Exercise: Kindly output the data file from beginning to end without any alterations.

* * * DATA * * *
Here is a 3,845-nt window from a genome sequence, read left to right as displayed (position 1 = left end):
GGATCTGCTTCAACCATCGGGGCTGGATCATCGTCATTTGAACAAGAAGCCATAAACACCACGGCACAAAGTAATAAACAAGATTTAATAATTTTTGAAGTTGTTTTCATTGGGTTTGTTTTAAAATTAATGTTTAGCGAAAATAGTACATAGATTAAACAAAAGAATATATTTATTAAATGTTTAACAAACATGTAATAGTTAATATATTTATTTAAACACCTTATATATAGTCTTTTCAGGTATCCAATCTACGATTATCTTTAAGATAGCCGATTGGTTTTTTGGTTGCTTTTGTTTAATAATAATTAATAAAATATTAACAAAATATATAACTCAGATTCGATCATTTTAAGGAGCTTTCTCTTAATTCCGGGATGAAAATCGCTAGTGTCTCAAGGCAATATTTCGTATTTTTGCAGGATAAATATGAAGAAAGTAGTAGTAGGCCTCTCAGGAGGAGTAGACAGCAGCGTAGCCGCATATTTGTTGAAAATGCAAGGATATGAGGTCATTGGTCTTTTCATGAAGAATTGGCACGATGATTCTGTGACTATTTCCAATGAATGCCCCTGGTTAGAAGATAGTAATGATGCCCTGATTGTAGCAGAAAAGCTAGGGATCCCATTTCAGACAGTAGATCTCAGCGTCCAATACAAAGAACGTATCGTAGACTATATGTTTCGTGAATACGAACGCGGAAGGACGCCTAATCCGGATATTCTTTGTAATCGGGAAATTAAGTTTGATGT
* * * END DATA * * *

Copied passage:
Here is a 3,845-nt window from a genome sequence, read left to right as displayed (position 1 = left end):
GGATCTGCTTCAACCATCGGGGCTGGATCATCGTCATTTGAACAAGAAGCCATAAACACCACGGCACAAAGTAATAAACAAGATTTAATAATTTTTGAAGTTGTTTTCATTGGGTTTGTTTTAAAATTAATGTTTAGCGAAAATAGTACATAGATTAAACAAAAGAATATATTTATTAAATGTTTAACAAACATGTAATAGTTAATATATTTATTTAAACACCTTATATATAGTCTTTTCAGGTATCCAATCTACGATTATCTTTAAGATAGCCGATTGGTTTTTTGGTTGCTTTTGTTTAATAATAATTAATAAAATATTAACAAAATATATAACTCAGATTCGATCATTTTAAGGAGCTTTCTCTTAATTCCGGGATGAAAATCGCTAGTGTCTCAAGGCAATATTTCGTATTTTTGCAGGATAAATATGAAGAAAGTAGTAGTAGGCCTCTCAGGAGGAGTAGACAGCAGCGTAGCCGCATATTTGTTGAAAATGCAAGGATATGAGGTCATTGGTCTTTTCATGAAGAATTGGCACGATGATTCTGTGACTATTTCCAATGAATGCCCCTGGTTAGAAGATAGTAATGATGCCCTGATTGTAGCAGAAAAGCTAGGGATCCCATTTCAGACAGTAGATCTCAGCGTCCAATACAAAGAACGTATCGTAGACTATATGTTTCGTGAATACGAACGCGGAAGGACGCCTAATCCGGATATTCTTTGTAATCGGGAAATTAAGTTTGATGT